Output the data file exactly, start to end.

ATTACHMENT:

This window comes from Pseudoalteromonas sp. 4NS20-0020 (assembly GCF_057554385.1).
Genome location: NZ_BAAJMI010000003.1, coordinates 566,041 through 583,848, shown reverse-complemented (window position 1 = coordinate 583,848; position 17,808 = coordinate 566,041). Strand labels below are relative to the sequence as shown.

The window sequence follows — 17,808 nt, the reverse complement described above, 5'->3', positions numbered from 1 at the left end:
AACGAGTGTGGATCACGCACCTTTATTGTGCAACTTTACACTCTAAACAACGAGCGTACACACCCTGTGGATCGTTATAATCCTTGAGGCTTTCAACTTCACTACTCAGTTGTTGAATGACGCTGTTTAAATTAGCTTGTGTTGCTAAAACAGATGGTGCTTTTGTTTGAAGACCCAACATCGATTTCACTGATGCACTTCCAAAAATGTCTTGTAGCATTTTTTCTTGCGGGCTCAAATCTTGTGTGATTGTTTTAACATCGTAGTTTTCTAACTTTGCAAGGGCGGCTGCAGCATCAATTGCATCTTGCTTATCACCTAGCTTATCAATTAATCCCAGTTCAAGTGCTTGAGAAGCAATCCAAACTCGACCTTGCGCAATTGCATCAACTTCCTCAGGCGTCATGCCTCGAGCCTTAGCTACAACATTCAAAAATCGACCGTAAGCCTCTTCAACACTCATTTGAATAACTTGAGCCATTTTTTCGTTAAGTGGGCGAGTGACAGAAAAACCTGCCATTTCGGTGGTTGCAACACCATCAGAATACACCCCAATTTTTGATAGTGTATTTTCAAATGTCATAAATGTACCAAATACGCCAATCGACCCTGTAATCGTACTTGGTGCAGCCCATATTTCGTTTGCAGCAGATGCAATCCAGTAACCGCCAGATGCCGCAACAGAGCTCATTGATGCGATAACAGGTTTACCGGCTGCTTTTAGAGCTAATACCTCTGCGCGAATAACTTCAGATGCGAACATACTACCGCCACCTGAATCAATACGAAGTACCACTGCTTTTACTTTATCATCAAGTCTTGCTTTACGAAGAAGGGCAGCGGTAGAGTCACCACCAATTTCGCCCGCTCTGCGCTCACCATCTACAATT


This window comes from Pseudoalteromonas sp. 4NS20-0020 (assembly GCF_057554385.1).
Genome location: NZ_BAAJMI010000003.1, coordinates 566,041 through 583,848, shown reverse-complemented (window position 1 = coordinate 583,848; position 17,808 = coordinate 566,041). Strand labels below are relative to the sequence as shown.

The window sequence follows — 17,808 nt, the reverse complement described above, 5'->3', positions numbered from 1 at the left end:
AACGAGTGTGGATCACGCACCTTTATTGTGCAACTTTACACTCTAAACAACGAGCGTACACACCCTGTGGATCGTTATAATCCTTGAGGCTTTCAACTTCACTACTCAGTTGTTGAATGACGCTGTTTAAATTAGCTTGTGTTGCTAAAACAGATGGTGCTTTTGTTTGAAGACCCAACATCGATTTCACTGATGCACTTCCAAAAATGTCTTGTAGCATTTTTTCTTGCGGGCTCAAATCTTGTGTGATTGTTTTAACATCGTAGTTTTCTAACTTTGCAAGGGCGGCTGCAGCATCAATTGCATCTTGCTTATCACCTAGCTTATCAATTAATCCCAGTTCAAGTGCTTGAGAAGCAATCCAAACTCGACCTTGCGCAATTGCATCAACTTCCTCAGGCGTCATGCCTCGAGCCTTAGCTACAACATTCAAAAATCGACCGTAAGCCTCTTCAACACTCATTTGAATAACTTGAGCCATTTTTTCGTTAAGTGGGCGAGTGACAGAAAAACCTGCCATTTCGGTGGTTGCAACACCATCAGAATACACCCCAATTTTTGATAGTGTATTTTCAAATGTCATAAATGTACCAAATACGCCAATCGACCCTGTAATCGTACTTGGTGCAGCCCATATTTCGTTTGCAGCAGATGCAATCCAGTAACCGCCAGATGCCGCAACAGAGCTCATTGATGCGATAACAGGTTTACCGGCTGCTTTTAGAGCTAATACCTCTGCGCGAATAACTTCAGATGCGAACATACTACCGCCACCTGAATCAATACGAAGTACCACTGCTTTTACTTTATCATCAAGTCTTGCTTTACGAAGAAGGGCAGCGGTAGAGTCACCACCAATTTCGCCCGCTCTGCGCTCACCATCTACAATT